Many women choose to take a general pregnancy vitamin supplement, and one of the popular ones is Elevit with Iodine. This contains Folic Acid, Iron, Vitamin D and Iodine, which are the mains ones that have some evidence to indicate possible benefit (although see Vitamin D comments in 'investigations' above). If you are not keen on taking a multivitamin the following should be considered:
Iodine: Low levels of iodine in our diets can result in poor thyroid development in the fetus which affects brain function. There is good evidence that iodine supplementation prevents this. Iodised salt or bread made with iodised salt is one of the main supplements in our community which reduces the risk of severe deficiency, but requirements increase in pregnancy and many Australians have low levels. The National Health and Medical Research Council of Australia (NHMRC) recommends that pregnant women take 150mcg of iodine daily.
More information on Iodine: NHMRC Guidelines
Folic Acid: Low levels of Folate or Folic Acid are associated with neural tube defects such as spina bifida. This can be reduced by taking 400mcg of Folate daily from 4 weeks prior to pregnancy and for the first 12 weeks. Higher risk women on anticonvulsants or with a previous affected pregnancy should take 5mg, a higher dose.
Iron: Routine iron supplementation is not essential but may help to reduce iron deficiency and low haemoglobin levels later in pregnancy. There is some evidence that treating low ferritin levels also helps prevent anaemia later in pregnancy (see investigations). On average you will need 30mg of elemental iron per day to maintain normal levels. Iron is found in meat, green vegetables, pulses and supplemented cereals. All pregnancy multivitamins contain iron but have amounts that vary from 5mg to 90mg. Iron supplements can be equally effective if taken 3-4 times per week rather than daily.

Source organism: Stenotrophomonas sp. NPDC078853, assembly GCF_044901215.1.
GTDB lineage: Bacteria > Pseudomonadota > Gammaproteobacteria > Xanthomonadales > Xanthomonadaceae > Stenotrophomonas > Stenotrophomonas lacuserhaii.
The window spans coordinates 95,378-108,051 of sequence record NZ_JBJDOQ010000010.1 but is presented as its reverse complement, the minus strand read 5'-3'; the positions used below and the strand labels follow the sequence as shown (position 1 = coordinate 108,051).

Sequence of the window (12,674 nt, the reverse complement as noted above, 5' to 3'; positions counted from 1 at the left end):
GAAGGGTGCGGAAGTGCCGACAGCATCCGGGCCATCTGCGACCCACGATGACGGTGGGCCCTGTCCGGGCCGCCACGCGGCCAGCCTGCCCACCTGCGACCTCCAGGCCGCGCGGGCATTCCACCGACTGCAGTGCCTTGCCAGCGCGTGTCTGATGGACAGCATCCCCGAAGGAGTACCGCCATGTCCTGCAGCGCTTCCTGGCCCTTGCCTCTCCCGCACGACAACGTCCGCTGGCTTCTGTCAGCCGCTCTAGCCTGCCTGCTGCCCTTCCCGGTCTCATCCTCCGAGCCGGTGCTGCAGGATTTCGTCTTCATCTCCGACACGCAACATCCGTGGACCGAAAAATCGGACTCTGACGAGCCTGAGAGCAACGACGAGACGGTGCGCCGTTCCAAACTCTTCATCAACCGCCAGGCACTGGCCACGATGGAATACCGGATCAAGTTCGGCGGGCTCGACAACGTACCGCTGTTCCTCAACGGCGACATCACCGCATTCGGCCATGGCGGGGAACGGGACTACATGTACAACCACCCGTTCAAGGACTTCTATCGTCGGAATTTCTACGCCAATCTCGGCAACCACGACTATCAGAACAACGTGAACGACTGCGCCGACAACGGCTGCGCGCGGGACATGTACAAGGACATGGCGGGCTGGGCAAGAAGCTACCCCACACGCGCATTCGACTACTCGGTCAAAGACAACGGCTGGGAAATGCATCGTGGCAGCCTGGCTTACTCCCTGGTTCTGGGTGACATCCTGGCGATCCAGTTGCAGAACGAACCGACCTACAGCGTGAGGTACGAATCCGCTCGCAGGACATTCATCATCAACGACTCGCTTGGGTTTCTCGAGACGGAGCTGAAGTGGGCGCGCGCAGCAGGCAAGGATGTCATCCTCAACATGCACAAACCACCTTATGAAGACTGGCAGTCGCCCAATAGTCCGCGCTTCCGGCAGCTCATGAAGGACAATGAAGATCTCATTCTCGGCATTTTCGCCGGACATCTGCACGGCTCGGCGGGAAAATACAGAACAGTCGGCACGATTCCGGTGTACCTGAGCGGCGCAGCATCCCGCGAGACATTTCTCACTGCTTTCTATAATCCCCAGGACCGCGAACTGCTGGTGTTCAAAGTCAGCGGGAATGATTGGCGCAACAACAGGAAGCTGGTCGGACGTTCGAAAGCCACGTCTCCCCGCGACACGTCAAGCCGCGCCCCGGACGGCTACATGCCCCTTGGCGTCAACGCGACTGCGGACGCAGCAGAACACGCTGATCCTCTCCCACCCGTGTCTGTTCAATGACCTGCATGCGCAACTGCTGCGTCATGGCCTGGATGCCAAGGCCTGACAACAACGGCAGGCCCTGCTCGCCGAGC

If you have become anaemic due to iron deficiency, I would recommend a much higher dose of 100-200mg iron per day. Products such as Fefol and Ferrograd Forte contain these higher doses, but can be constipating.
Herbal and liquid irons can be used as a preventative supplement but many are unlikely to meet requirements to treat anaemia unless taken in large amounts. Ferro Liquid is one exception and requires a prescription. Check the amount of elemental iron on the pack.
Vitamin D: (also see Investigations)
According to the UK based National Institute for Clinical Excellence (NICE), a routine Vitamin D supplement of 1000iu or 25mcg should be considered for women with risk factors including:
women of South Asian, African, Caribbean or Middle Eastern family origin
women who have limited exposure to sunlight, such as women who are predominantly housebound, or usually remain covered when outdoors
women who eat a diet particularly low in vitamin D, such as women who consume no oily fish, eggs, meat, vitamin D-fortified margarine or breakfast cereal
women with a pre-pregnancy body mass index above 30 kg/m
Many units now routinely check Vitamin D levels in pregnancy, but at this stage there is no evidence to suggest this approach is beneficial. Personally I feel that if you taking a general pregnancy multivitamin it is not essential that you take additional Vitamin D. Elevit contains 12.5mcg of vitamin D equal to 500units.
Calcium is important for bone, teeth, and milk development. For most women, the consumption of dairy products in pregnancy is enough to maintain calcium levels, however if you have a dairy free diet you should consider a calcium supplement (1000mg per day). There is some evidence that women at risk of blood pressure problems may benefit from calcium supplements.
More Information on supplements and diet: guidance.nice.org.uk/CG62